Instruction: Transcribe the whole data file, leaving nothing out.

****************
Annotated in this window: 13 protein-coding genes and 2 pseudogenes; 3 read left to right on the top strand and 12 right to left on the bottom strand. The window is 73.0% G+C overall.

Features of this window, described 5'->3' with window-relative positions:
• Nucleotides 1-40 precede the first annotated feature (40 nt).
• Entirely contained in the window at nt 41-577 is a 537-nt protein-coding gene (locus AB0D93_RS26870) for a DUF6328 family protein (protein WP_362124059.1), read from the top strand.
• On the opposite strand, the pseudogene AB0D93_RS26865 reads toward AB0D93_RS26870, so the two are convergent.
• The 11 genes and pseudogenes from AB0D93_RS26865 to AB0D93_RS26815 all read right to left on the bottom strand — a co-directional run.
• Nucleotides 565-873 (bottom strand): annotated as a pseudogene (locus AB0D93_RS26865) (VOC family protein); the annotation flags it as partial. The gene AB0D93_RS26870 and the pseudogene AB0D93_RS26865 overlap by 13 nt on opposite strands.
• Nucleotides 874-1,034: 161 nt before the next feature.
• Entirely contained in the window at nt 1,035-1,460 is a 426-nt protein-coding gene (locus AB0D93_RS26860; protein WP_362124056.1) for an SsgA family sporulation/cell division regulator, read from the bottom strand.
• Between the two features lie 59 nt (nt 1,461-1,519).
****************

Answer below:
Annotated in this window: 13 protein-coding genes and 2 pseudogenes; 3 read left to right on the top strand and 12 right to left on the bottom strand. The window is 73.0% G+C overall.

Features of this window, described 5'->3' with window-relative positions:
• Nucleotides 1-40 precede the first annotated feature (40 nt).
• Entirely contained in the window at nt 41-577 is a 537-nt protein-coding gene (locus AB0D93_RS26870) for a DUF6328 family protein (protein WP_362124059.1), read from the top strand.
• On the opposite strand, the pseudogene AB0D93_RS26865 reads toward AB0D93_RS26870, so the two are convergent.
• The 11 genes and pseudogenes from AB0D93_RS26865 to AB0D93_RS26815 all read right to left on the bottom strand — a co-directional run.
• Nucleotides 565-873 (bottom strand): annotated as a pseudogene (locus AB0D93_RS26865) (VOC family protein); the annotation flags it as partial. The gene AB0D93_RS26870 and the pseudogene AB0D93_RS26865 overlap by 13 nt on opposite strands.
• Nucleotides 874-1,034: 161 nt before the next feature.
• Entirely contained in the window at nt 1,035-1,460 is a 426-nt protein-coding gene (locus AB0D93_RS26860; protein WP_362124056.1) for an SsgA family sporulation/cell division regulator, read from the bottom strand.
• Between the two features lie 59 nt (nt 1,461-1,519).